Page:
One of the smaller temples on the site
The rocky beach of Tanah lot
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Larisa A Author / Photography and Production Keith EatonPura Pabean, North Bali
Pura Pabean, also known as Geriya Konco Dewi, is one of the three famous temples of the Pulaki area (together with Pura Pulaki and Pura Melanting).
As Indonesia is filled with magical temples and their mind-blowing architecture, understanding their significance and meaning is crucial. For example, all temples in Indonesia are built either high up on the mountains or by the sea. These 2 locations symbolize the good (for the mountains) and the evil (for the sea).
According to different legends, kind and sympathetic gods reside on the mountains, while evil demons live near the waters below.
Although mountain temples are more important to the locals, the others receive an equal amount of care and attention. Pura Pabean is nestled on a beautiful coastline, but the deities it serves to are not necessarily evil.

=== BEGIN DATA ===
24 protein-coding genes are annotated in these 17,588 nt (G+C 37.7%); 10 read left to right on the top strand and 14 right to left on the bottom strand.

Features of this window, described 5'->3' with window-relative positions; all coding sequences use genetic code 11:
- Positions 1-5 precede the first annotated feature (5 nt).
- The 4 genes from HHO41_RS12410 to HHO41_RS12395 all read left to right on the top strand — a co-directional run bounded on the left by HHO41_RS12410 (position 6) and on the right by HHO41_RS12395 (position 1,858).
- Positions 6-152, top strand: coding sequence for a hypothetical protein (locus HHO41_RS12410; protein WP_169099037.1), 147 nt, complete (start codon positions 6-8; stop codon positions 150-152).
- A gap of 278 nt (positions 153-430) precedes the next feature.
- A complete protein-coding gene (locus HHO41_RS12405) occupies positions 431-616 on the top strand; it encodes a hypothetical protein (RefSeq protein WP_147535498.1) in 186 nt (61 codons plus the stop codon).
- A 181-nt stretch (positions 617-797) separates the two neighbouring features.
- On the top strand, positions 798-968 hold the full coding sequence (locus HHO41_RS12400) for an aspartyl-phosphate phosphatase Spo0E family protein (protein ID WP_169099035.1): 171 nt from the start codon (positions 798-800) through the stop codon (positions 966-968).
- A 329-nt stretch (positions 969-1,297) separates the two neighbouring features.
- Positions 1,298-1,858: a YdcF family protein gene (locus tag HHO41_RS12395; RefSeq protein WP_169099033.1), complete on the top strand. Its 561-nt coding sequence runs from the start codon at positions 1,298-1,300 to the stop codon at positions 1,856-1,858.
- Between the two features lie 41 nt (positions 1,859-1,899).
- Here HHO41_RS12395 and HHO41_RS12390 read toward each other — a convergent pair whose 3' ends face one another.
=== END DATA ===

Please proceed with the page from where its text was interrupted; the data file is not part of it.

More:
The word “Pabean” comes from the word “bea” (meaning “custom” in English). It’s closely associated with the customs newcomers would go through centuries ago. Sailors departing from Bali would also come here for their final prayer and ask for a safe journey.
A theory suggests that Pura Pabean was dedicated to the ancestors of seafarers and fishermen, who visited Bali from China and surrounding countries. Though not yet scientifically confirmed, it’s possible that the temple served as an entrance check point to Bali.
Moreover, a special spirit responsible for taxing was said to reside in one of the temple shrines. The Chinese subandar spirit shares the shrine with Hindu deity Shiva, which, in fact, is a very positive god in Hinduism. The second shrine of the complex is dedicated to Kuan Yin and the Buddha.
15 October 14